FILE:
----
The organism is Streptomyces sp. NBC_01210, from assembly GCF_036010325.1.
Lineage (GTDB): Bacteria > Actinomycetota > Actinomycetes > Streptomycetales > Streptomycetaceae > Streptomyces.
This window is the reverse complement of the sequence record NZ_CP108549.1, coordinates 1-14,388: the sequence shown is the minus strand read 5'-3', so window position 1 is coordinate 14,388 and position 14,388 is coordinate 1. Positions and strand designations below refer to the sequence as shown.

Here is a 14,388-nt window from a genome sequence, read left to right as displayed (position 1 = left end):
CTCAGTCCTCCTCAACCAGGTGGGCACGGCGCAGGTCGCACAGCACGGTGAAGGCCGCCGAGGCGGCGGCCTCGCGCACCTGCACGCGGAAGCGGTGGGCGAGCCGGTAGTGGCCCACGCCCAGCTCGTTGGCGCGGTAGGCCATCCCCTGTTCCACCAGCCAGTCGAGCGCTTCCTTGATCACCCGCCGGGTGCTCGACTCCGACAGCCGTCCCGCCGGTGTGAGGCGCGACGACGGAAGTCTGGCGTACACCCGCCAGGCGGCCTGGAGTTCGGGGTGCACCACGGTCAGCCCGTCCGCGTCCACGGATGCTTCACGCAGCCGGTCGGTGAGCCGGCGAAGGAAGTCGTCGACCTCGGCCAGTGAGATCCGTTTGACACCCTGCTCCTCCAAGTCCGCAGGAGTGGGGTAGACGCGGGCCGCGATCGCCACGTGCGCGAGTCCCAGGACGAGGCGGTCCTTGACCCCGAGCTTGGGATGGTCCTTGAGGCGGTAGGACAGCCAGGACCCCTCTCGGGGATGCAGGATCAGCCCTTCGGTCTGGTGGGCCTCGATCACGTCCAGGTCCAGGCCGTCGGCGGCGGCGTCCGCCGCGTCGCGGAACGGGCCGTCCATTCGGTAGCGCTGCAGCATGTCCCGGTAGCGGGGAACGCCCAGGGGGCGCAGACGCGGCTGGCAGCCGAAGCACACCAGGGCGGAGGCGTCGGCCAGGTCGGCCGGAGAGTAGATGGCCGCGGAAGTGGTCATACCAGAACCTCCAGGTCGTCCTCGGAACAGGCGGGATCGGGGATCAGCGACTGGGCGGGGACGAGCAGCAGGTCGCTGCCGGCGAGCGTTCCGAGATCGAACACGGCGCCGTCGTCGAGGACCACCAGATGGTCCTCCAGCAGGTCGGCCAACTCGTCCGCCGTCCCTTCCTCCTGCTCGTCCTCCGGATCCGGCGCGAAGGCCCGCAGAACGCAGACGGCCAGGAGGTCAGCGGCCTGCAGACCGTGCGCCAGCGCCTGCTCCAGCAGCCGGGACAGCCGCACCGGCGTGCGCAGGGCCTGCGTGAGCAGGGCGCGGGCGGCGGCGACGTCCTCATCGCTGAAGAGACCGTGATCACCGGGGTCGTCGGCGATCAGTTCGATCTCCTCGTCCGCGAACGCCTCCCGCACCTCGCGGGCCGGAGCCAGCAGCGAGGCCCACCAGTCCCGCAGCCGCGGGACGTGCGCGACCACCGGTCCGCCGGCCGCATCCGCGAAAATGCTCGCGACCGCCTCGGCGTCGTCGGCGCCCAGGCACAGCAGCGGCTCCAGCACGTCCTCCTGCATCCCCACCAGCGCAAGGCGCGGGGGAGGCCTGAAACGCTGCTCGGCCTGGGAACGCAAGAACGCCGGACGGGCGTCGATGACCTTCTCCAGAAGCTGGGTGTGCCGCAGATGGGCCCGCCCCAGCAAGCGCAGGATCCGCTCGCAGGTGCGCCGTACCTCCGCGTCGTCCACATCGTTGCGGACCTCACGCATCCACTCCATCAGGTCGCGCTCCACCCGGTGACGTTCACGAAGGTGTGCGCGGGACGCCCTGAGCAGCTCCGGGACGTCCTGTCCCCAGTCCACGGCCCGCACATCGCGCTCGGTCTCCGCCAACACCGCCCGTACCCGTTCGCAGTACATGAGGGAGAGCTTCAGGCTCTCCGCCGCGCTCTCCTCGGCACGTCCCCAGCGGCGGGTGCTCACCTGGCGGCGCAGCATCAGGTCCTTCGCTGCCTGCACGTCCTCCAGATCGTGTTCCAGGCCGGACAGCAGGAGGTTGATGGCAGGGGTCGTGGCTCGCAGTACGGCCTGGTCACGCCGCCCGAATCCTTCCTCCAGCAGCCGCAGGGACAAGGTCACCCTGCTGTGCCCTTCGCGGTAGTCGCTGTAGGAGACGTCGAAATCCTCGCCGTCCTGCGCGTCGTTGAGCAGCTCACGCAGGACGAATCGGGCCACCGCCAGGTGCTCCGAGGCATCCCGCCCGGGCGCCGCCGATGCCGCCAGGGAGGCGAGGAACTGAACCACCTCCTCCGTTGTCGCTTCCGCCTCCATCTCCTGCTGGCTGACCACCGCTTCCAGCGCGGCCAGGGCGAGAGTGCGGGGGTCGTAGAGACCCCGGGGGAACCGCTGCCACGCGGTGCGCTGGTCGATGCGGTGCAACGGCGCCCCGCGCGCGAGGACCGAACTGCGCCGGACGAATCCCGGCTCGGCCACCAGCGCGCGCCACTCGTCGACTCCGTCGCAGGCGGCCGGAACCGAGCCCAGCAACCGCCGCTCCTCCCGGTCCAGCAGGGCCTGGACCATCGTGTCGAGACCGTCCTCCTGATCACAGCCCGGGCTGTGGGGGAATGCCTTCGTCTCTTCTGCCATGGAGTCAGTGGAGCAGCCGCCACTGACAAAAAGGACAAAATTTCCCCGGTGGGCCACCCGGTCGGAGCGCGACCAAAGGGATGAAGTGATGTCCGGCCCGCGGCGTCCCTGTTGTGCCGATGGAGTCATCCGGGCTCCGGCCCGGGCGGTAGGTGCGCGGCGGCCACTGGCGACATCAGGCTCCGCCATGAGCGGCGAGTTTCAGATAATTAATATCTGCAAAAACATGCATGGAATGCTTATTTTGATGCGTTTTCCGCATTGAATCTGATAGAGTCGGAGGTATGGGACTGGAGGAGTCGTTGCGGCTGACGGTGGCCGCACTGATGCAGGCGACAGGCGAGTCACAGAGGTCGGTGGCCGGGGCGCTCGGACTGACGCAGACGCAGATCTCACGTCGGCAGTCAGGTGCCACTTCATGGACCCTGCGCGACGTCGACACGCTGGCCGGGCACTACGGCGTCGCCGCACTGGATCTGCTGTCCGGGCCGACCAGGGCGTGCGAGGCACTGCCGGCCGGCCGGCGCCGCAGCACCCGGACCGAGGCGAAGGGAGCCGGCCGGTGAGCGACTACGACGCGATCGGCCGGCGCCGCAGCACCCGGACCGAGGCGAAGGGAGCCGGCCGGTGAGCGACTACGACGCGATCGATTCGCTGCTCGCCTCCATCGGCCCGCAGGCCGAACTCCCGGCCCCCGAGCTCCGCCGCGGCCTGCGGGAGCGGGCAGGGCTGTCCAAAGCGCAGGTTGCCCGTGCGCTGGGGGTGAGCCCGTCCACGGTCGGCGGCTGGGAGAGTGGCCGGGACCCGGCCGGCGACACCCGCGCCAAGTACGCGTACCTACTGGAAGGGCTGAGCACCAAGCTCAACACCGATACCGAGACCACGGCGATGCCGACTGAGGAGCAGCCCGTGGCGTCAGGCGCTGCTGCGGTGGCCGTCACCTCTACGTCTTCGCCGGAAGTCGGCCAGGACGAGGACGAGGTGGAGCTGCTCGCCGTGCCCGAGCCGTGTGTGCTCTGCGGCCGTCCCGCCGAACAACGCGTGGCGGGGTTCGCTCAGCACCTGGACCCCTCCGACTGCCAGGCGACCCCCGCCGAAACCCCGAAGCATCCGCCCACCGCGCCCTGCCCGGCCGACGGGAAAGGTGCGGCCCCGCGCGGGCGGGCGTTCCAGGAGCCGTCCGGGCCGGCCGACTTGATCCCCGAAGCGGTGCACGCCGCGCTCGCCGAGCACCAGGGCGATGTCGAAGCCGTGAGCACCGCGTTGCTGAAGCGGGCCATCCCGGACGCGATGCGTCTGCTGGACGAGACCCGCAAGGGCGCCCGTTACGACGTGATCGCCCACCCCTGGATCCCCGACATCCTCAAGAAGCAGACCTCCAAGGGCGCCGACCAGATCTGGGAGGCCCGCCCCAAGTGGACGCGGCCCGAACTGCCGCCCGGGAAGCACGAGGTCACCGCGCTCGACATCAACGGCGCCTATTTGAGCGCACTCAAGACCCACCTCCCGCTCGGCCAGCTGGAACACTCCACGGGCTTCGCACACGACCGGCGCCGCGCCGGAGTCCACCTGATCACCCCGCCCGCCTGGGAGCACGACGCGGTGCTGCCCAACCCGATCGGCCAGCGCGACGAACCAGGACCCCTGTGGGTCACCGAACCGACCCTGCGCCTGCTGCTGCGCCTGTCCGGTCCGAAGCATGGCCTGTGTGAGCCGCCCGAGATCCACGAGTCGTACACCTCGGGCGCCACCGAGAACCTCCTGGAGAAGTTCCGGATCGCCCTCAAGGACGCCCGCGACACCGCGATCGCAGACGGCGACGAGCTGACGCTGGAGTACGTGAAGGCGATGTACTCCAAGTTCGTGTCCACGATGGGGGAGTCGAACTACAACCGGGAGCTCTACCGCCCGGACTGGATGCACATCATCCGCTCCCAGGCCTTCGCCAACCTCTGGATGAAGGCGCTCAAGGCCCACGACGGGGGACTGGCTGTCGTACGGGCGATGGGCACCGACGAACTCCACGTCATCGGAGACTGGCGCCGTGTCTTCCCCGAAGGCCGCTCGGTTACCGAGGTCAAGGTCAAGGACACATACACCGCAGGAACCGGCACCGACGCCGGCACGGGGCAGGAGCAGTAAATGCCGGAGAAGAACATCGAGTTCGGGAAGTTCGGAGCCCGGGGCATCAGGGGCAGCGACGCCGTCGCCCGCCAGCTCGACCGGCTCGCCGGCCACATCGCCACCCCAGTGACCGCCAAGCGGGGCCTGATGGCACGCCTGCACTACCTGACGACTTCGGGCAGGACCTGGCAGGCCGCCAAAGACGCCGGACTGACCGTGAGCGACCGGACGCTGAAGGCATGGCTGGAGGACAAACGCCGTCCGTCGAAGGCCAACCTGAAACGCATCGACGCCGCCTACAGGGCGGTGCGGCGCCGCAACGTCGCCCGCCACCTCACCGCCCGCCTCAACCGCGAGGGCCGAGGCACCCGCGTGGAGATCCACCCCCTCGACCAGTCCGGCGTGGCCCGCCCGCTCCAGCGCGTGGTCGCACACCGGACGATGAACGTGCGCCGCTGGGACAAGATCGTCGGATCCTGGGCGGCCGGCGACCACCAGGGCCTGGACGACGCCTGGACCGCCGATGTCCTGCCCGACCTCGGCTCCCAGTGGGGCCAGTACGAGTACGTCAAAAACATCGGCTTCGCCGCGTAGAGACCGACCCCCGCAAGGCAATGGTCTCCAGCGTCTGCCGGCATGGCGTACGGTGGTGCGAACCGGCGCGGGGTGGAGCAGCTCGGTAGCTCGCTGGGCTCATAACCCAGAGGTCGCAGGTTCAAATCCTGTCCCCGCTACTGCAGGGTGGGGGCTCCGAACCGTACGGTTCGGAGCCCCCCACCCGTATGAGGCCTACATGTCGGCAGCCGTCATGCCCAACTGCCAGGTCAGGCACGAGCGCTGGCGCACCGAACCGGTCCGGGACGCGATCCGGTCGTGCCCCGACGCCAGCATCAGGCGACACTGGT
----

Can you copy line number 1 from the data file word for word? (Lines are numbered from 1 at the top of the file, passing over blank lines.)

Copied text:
The organism is Streptomyces sp. NBC_01210, from assembly GCF_036010325.1.